The 12,000 acre-feet is an annual allocation, and the costs the county would owe reflects the infrastructure maintained and built over the past 47 years, said Ray Stokes of the Central Coast Water Authority (CCWA), which operates the pipeline from Cachuma to the South Coast. Stokes said it’s something they’ve pursued over the years, though not recently because of a lawsuit between his agency and the county.
Whether the water would be available next year, of course, depends on whether it continues to rain or not. Stokes noted that the major reservoirs for this area, Oroville and San Luis, are both full and could last through maybe two years of drought.
Drake noted that water rights on parcels are based on historic use, pre-existing agreements, and past legal judgments in some cases. “The District’s water supply and policies are not an impediment to development within the District, and the District currently projects being able to issue new water allocations by the end of this year,” Drake stated.
Agricultural Lands to Housing
Goleta received its second Housing Element review letter from the state housing department on March 20, which is five pages compared to the first review of 12 pages. The state housing agency had warned at the outset it can take three to four revisions to pass scrutiny and become certified.
In its review, state housing also considered a letter from Brownstein Hyatt Farber Schreck, a national law firm that absorbed the Santa Barbara firm Hatch & Parent in 2007, a big player in the local State Water universe. Brownstein attorney Beth Collins gives 20 pages of examples refuting Goleta’s asserted potential for development on underutilized and non-vacant parcels, or any streamlined processing of permits. She cited the lengthy nine-year approval process for Brownstein client Heritage Ridge, which received approval earlier this month.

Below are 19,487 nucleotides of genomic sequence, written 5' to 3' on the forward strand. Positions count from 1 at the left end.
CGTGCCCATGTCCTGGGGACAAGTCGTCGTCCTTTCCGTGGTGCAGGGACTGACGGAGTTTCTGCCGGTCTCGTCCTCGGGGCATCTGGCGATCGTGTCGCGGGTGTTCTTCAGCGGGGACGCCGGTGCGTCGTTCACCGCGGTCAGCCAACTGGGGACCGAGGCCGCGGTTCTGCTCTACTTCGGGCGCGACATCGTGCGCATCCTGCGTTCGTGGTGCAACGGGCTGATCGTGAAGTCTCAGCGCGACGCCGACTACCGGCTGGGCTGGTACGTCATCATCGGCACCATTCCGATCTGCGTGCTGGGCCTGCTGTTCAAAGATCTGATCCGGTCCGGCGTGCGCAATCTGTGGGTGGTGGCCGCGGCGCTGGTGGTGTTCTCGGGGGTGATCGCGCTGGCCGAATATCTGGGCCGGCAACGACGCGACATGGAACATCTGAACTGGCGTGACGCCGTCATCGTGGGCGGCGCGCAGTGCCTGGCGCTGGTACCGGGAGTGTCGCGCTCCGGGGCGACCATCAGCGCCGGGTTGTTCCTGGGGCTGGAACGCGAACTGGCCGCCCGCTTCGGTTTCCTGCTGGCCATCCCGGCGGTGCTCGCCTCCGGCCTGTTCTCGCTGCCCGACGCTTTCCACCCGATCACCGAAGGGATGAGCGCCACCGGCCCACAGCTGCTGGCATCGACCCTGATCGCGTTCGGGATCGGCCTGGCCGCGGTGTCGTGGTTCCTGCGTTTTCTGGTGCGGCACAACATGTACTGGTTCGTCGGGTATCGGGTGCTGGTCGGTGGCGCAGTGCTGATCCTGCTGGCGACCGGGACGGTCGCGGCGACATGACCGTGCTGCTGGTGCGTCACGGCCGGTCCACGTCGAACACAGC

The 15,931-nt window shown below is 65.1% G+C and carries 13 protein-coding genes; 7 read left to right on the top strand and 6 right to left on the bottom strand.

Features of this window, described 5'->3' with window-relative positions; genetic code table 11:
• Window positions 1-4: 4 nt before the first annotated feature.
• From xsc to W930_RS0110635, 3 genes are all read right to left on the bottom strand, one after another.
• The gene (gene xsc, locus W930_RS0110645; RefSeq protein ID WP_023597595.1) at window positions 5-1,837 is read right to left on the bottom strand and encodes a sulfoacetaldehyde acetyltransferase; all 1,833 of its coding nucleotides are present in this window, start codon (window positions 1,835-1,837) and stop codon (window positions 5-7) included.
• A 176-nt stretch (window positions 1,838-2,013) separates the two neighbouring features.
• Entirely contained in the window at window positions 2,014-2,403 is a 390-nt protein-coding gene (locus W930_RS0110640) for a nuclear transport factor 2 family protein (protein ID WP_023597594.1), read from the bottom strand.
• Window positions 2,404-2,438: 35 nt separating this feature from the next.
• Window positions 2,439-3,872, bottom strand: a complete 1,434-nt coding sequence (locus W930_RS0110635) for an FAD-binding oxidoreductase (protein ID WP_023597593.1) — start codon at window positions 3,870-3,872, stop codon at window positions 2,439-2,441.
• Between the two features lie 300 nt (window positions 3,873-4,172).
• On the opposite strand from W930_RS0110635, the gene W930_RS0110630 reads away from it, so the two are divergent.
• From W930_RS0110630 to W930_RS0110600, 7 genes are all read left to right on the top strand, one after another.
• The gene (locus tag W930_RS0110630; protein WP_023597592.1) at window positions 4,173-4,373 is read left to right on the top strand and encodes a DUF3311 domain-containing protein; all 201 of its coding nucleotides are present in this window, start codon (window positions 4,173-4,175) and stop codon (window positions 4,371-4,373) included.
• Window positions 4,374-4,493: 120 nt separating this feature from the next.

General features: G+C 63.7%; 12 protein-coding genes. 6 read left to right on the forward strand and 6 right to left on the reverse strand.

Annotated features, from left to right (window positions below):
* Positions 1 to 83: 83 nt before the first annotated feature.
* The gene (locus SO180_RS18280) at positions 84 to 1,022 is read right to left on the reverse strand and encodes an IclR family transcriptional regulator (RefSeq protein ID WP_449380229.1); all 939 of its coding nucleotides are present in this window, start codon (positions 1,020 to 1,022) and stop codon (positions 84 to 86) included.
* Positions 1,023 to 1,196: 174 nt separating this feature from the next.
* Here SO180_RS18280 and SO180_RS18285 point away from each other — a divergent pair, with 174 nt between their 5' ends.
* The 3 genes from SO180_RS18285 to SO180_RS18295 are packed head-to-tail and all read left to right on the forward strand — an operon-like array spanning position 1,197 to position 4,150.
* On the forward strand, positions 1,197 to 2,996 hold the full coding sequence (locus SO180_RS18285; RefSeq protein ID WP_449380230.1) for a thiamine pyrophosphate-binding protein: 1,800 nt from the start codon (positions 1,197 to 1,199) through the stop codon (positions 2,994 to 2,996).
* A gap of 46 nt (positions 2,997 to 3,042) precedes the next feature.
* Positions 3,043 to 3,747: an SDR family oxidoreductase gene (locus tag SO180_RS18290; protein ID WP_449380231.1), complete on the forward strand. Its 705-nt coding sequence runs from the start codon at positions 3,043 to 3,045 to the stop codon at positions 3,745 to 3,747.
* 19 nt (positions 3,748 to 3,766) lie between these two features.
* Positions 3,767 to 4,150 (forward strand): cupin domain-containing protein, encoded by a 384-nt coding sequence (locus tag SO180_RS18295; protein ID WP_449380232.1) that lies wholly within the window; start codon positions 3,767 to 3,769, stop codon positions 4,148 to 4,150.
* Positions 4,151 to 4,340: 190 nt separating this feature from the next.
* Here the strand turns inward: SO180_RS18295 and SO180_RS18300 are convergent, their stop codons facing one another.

Brownstein also represents the Shelby project, across Glen Annie Road from the golf course. Zoned agricultural like the golf club, Shelby proposed 60 homes on its 14 acres in 2005 but fell short due to a lack of water. According to Goleta Councilmember Stuart Kasdin, Collins stated that if water became available, Shelby would consider increased densities and also development under the builder’s remedy.
Goleta’s planning director, Peter Imhof, seemed sanguine about the state’s demands. “The State is asking for more information,” he replied in an email, while planning staff was determining “how best to meet the requests.” About half of Goleta’s Housing Element is on non-vacant sites, as Collins had pointed out, and the state asks for more information that existing uses won’t preclude or impede housing development.
For similar reasons, the county removed the Magnolia and Turnpike shopping centers from this round of the Housing Element, judging that the state was unlikely to accept it on face value, even with owner buy-in, because in some instances the land leases went beyond the eight-year Housing Element time frame.
The county Housing Element updates and map will be released March 31, and the Board of Supervisors will discuss the item on April 4. In the meantime, the planning department will be “working furiously” on the programmatic environmental impact report and to prepare the number of programs which will also need the supes’ approval with the final Housing Element draft.
In the summer, the county will hold two workshops, for North and South County, to receive public comment on the environmental report and document changes. After another round of state review, the county could have a final draft ready for adoption in winter 2023, and all proposed rezones must be completed by February 2024.